Phillip Clinkscales: the uncomfortable reality of plantation genealogy
Phillip Clinkscales was born April 27, 1826 and died January 22, 1892. He married Claracy Thompson Bobo (1829-1895) and had eleven known children. He and his wife are buried at Shiloh Baptist Church in Anderson County, South Carolina. Because few records exist for African-Americans born in the South before the Civil War, Phillip’s parents were a dead end to me. My wife descends from Phillip’s oldest son, Steward Clinkscale, who moved to Arkansas in the 1880s and apparently lost all contact with his parents and siblings. Although he dropped the S in his surname, he did name two of his 11 children after his parents. For a long time, his father Phillip was a brick wall until I found my wife’s fourth cousin online. A fourth cousin means they share a great-great-great grandparent. He also told me that the descendants of Phillip and Claracy Clinkscales have a reunion and have worked to document much of their family history. In fact, their reunion is this weekend in Detroit, Michigan. They had no idea that Steward made his way to Arkansas and now had a multitude of offspring who knew nothing of their South Carolina roots.
When I asked the cousin about the parents of Phillip Clinkscales, he told me they suspected Phillip was the mulatto son of a slave-owner and a slave. Oral tradition states that the white Clinkscales looked out for Phillip as family, and census records show he was a literate mulatto who owned substantial property shortly after emancipation. He may have never actually lived as a slave. The cousin put me in touch with a Caucasian Clinkscales from Texas who was doing a DNA project to link the white and black Clinkscales families of Anderson County, South Carolina. I found a local third cousin of my wife’s who qualified for the DNA test (a direct male-only lineage from Phillip), and we met up at a restaurant. As I ate a free steak, the Caucasian Clinkscales swabbed this man’s mouth for a sample. He also told us that several Clinkscales had participated in the study, and the results confirmed they had all come from a common ancestor. He assumes the ancestor is Levi Clinkscales (1782-1845) although it could feasibly be his father, son, or brother. Because of the uncertainty of which white Clinkscales my wife comes from, I have not added them to my family tree yet. Perhaps I hesitate to add this branch because I do not want to admit what we all know was commonplace on the plantation- white slave owners made babies with their black slave women.
Slavery is a harsh part of many family histories, and both the descendants of slaves and slave-owners often deal with some emotional baggage regarding the world their ancestors lived in. There were different degrees of brutality and humanity allowed to slaves in various situations, but even in the best-case scenario, people were still property. Although some people attempt to romanticize the sexual relationships between slave-owners and their black mates, it is hard to imagine the situation as anything nicer than rape. Even if the enslaved woman was attracted to the man, she was still his property and could legally never be anything more to him. While the owners may have had motives such as increasing their workforce and property value, this certainly does not justify sexual assault. In fact, many abolitionists used these sexual relationships as a reason to end slavery. Perhaps they were sympathetic to the slave families or just afraid of miscegenation. Interracial marriages did not become fully legal in many Southern states until a century after the Civil War, and some stigma still exists today. The mulatto children born to slave owners may have enjoyed some preferential treatment compared to fellow slaves, but legally they were considered black. Many state laws defined blacks as anyone with “one drop of blood.” Even if freed, they lived as second-class citizens at best.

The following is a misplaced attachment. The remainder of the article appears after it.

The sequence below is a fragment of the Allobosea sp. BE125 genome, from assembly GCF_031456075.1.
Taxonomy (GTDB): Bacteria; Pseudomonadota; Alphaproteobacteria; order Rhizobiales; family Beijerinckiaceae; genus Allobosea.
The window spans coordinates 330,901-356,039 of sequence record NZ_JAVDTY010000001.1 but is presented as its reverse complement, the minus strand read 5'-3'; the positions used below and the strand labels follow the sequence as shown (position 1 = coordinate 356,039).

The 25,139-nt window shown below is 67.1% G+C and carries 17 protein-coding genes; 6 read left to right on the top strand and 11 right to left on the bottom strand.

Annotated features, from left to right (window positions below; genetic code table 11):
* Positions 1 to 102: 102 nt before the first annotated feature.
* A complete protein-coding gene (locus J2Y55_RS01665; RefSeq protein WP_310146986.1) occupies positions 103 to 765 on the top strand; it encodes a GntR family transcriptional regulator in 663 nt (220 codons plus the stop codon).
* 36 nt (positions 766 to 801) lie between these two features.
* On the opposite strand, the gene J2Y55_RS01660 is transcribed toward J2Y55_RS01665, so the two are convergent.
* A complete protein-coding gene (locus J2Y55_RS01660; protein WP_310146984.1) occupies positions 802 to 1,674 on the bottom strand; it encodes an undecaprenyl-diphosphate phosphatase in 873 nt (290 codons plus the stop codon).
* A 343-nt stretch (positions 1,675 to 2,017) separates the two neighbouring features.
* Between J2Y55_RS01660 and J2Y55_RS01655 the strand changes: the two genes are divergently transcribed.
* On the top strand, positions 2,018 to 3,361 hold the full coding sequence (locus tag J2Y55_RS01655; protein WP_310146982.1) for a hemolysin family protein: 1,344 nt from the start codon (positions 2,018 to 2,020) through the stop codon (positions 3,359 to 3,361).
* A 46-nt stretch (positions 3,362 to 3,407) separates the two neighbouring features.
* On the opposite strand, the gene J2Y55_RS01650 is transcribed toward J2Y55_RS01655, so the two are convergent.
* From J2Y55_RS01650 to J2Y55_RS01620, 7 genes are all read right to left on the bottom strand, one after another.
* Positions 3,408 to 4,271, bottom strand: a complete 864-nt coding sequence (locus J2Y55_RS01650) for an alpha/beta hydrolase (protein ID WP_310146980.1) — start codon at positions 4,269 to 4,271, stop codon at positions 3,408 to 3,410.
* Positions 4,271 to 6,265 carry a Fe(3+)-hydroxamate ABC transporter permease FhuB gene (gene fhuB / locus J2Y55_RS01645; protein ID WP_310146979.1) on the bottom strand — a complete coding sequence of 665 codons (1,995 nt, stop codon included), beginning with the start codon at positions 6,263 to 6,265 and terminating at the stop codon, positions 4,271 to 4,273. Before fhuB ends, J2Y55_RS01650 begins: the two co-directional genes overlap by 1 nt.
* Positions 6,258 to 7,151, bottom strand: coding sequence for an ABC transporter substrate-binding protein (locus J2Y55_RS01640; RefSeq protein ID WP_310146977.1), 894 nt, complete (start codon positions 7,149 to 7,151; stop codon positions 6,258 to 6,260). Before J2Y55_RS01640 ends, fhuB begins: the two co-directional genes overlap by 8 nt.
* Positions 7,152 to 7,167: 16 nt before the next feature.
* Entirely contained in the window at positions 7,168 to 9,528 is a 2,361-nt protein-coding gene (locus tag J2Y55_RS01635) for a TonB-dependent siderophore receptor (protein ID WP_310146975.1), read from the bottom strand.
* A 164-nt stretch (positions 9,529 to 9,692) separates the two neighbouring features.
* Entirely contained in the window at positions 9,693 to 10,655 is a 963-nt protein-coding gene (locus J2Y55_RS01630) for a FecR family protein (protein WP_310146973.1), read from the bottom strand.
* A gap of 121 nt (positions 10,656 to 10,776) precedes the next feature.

A likely part of my wife’s family history is that one of her 4x great-grandmothers was a slave who was taken advantage of by her married, white master, but another part of the story is the strength of that mulatto son who no doubt overcame numerous obstacles. Records indicate that he was literate, owned a substantial farm, married a beautiful woman, and raised eleven known children. Many of his descendants are gathering together right now in Detroit for a weekend of celebration to honor of the legacy of Phillip and Claracy Clinkscales. So, I guess it all worked out in the end.